Has food always been in your family?
There is a famous saying in life: you are what you eat. I was born above the charcuterie shop, and my father and grandfather were charcutiere. There was the smell of food in our house, always. When you smell food, how can you not have that in your genes? When your father and your grandfather have been cooking these things, how can you not? It's like my son now. Have I told him to be a cook? No. It's in the genes. But I am a greedy little pig. I know when to stop, but I love food.
One of my favourite dishes is a soup. So simple, but I love it. A nice onion soup, or a nice mushroom. The fact is when it's cooking it's smelling all around. You can't help it when your mouth waters. I couldn't think of doing any other thing than to do with food. I have a sweet tooth so I love to make and eat a dessert. My brother too, but not as much as me.
When I used to go to school, I used to go into the shop where he was working and he used to give me a little cake. I ate those cakes in one mouthful! My mother used to give me a bit of dough to make a flan for dessert, and I used to stand on a chair ? because I was too small ? to help her. Even now I can't help it. Whenever I go to a friend's house for dinner and I walk in and smell what they're cooking ? it could be a roast ? I know if they use red wine or white wine in the sauce, I know whether it's beef or chicken? the five senses are working all the time.
What did you think about the food when you first came to England?
I came to join my brother in England because it was the dark ages for food here. In London there were no decent restaurants and the only good food was at big hotels like The Savoy. My brother went out on many occasions for lunch and for dinner and we soon realised there was nothing good to eat.
When you opened La Gavroche in 1967 what did you set out to achieve?
We did what we knew and what we thought was right to do. We had barely six or seven starters, six or seven main courses and five or so desserts. Nobody offered such little choice, but it was all food that was prepared from scratch from ingredients that were the best quality. We had small portions, with food that wasn't overcooked. It was either going to be a quick success or a quick death!
Why did you start The Roux Scholarship?
When we telephoned and asked some of our chef friends on the continent to ask them if they would like to take one of our chefs for a couple of years, a lot of them did not believe they were British. They couldn't believe there were chefs in the UK! So we started a competition to find the best of the best, so we could take him or her out to the continent. Once we chose one, they started to take notice. We not only helped to raise the standard in the UK but helped to make connections on the continent.
Do you still look for the same things in a chef?
We look for the same principles, but everyone changes over the years. I?m classic modern, and I could sometimes be classed as eclectic, but I've become much more modern in my approach than before. So we don't judge in the same way now as we did, because we've changed. We're much more open.
Can you tell us a little bit about the judges on The Roux Scholarship?
My brother has 50 years experience, I have have 40 years, and my son and nephew have about 30 years. That's 170 years of experience between us. In the family we are different ? we all cook slightly differently.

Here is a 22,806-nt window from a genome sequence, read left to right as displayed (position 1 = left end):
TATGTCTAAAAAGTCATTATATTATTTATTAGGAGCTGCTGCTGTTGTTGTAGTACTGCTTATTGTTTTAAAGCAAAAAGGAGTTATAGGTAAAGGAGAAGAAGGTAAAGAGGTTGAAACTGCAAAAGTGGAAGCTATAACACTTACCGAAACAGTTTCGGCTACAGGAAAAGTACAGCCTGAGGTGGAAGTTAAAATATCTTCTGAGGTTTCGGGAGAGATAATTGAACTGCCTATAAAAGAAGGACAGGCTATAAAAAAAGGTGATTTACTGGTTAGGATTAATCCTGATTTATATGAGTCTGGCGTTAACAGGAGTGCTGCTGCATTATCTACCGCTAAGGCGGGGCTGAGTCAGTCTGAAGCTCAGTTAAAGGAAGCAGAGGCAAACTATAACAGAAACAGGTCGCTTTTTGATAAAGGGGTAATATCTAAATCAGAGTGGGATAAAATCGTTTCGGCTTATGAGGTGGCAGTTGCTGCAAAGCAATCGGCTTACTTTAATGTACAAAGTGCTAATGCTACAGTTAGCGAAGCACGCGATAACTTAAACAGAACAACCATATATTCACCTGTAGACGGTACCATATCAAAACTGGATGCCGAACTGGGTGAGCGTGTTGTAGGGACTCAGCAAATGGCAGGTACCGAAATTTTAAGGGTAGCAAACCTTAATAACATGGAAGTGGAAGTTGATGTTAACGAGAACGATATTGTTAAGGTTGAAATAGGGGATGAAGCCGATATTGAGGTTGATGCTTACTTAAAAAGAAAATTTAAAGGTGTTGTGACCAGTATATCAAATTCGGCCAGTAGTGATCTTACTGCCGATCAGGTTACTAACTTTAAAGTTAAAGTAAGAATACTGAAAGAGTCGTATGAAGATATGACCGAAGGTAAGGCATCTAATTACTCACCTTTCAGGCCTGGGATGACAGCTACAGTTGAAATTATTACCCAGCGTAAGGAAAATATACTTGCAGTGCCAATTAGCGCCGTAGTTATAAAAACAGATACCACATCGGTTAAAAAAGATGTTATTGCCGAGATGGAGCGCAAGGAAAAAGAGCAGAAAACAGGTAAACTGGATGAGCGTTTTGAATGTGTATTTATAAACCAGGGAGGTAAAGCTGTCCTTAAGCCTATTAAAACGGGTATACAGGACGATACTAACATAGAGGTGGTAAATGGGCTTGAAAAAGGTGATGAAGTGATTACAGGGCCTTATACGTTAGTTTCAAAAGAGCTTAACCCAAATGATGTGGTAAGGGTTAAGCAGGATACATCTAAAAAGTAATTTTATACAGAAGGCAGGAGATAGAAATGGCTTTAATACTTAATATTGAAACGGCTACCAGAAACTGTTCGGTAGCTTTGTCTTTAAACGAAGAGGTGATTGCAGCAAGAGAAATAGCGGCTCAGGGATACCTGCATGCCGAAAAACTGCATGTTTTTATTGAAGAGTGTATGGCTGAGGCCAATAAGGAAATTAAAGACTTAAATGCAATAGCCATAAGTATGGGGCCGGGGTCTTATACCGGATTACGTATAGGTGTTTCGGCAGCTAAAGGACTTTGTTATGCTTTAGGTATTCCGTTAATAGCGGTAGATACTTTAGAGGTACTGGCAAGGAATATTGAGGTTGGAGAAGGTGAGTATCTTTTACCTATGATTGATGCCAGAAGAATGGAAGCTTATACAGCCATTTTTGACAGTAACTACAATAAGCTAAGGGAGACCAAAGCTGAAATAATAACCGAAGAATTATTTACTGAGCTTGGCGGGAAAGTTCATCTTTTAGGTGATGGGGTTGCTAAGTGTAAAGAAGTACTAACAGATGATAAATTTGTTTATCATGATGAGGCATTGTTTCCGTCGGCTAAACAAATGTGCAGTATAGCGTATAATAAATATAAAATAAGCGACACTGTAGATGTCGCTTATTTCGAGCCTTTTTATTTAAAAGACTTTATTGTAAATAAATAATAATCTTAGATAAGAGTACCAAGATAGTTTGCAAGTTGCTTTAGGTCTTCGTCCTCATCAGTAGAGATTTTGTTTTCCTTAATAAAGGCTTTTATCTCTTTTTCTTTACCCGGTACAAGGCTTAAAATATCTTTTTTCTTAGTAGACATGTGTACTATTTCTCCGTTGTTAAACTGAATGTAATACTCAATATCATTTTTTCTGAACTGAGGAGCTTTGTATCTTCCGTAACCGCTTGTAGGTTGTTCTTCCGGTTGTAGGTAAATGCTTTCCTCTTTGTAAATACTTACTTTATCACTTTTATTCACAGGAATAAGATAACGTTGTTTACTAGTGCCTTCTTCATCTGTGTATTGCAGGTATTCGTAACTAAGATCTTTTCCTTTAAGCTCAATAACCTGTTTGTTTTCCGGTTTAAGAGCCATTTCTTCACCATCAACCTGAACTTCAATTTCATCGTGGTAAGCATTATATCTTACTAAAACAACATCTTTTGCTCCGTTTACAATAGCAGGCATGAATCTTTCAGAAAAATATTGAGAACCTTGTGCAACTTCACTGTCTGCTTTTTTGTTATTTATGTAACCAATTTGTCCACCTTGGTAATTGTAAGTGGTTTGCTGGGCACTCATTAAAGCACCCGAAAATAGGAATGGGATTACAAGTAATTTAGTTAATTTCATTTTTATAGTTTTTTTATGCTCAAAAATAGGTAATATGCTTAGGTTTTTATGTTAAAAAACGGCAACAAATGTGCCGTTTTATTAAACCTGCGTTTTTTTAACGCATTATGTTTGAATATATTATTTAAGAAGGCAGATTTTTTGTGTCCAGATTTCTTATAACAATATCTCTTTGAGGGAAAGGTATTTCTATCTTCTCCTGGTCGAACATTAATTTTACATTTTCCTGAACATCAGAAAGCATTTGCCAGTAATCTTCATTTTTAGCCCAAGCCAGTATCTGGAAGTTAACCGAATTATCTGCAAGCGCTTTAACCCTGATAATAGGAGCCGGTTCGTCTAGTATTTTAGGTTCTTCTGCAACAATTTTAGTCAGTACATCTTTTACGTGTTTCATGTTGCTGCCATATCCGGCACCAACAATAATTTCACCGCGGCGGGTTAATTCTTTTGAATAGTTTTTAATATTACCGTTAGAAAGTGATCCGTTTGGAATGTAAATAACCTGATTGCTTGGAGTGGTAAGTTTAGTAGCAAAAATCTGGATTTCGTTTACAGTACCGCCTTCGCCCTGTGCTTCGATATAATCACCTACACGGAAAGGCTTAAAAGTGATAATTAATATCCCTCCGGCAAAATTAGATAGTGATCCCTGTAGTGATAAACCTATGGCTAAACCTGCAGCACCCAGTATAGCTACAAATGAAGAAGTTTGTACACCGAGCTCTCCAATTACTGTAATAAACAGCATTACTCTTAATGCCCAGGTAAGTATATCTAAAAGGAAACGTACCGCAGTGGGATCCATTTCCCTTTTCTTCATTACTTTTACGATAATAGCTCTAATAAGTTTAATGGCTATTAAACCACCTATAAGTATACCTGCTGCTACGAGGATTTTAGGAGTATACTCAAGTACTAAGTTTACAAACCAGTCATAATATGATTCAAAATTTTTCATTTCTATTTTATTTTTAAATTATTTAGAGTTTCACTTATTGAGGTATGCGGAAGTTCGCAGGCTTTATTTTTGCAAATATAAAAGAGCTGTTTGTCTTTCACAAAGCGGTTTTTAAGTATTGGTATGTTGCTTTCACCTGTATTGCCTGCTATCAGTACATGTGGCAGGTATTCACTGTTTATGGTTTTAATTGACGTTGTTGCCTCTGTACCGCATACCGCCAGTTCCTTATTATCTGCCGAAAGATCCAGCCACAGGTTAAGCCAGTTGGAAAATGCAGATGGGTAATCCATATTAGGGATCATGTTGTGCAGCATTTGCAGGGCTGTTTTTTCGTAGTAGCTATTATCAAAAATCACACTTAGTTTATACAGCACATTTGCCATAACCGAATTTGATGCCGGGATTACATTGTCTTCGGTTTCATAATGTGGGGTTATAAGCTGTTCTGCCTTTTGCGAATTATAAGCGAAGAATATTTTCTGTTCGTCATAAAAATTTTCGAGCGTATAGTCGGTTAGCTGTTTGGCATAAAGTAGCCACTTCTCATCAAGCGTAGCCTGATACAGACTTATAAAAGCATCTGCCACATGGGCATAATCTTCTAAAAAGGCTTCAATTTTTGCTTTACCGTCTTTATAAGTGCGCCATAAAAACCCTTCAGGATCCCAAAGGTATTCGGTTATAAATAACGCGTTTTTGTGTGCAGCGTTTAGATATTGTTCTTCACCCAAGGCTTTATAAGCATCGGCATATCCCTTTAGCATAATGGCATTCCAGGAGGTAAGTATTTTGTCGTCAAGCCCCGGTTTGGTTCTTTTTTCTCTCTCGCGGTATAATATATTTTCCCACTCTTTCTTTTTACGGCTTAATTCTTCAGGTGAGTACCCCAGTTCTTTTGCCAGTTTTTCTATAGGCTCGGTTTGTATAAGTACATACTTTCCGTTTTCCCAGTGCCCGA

Angela Hartnett has a different approach, Rick Stein has a different approach, Brian Turner has a different approach, Andrew Fairlie has a different approach? what you need are good people with different strengths in different areas. We don't know who is coming, we have no names, or ideas of their backgrounds. We just judge on the food they produce and how they can cook. We want the smells, we want to know the ingredients, the colour and the type of the sauce. If we get an explosion in our mouths, we have a winner!
Did you enjoy the process of filming the series?
Yes, because all of us were involved at some stage. It's not my show, not Albert's show? it's all of the judges show. They have been giving masterclasses, spending time with the finalists, giving tips and tricks to them. Then when we go into their restaurants we can see their strengths, their weaknesses? there's never been a television show of this sort.
You must be so proud of what you've achieved with the Scholarship?
If anyone asks me what I?m proudest of, I?m left with one thing? the Roux Scholarship. Not just because of the competition, but because of the scholars that we already have ? they are so professional and they carry themselves with such dignity. We go around the world together every three years, and we go to markets and cocktail places and spice markets. The way they are together, they love each other. They share, and I learn so much from them, even today. You give and you take ? I've given a lot but, my God, I take too!
Do you and your brother and the rest of the family see each other often?
No, not really. Albert is in London, Michel is busy with Le Gavroche and Masterchef, and Alain is by himself in Bray. Me I?m in Switzerland, so we see each other once or twice a year.
When you do get together, what's it like? Do you talk about cooking and dishes? Or do you bicker, like all families do?
We relax, we open a nice bottle of wine, we make a dish and put the pot on the table and we just eat. Sometimes there is silence ? sometimes less is more. And we just know things from looking at each other.
Finally, could you summarise your approach to food?
My approach is the less ingredients in a recipe, the best. Don't confuse yourself and don't confuse people. To get the best flavour you need to use the best ingredients. Use local produce if you can. At the end of the day simplicity is the key. If you're good at something you can't hide things. As you get older all you want is the best.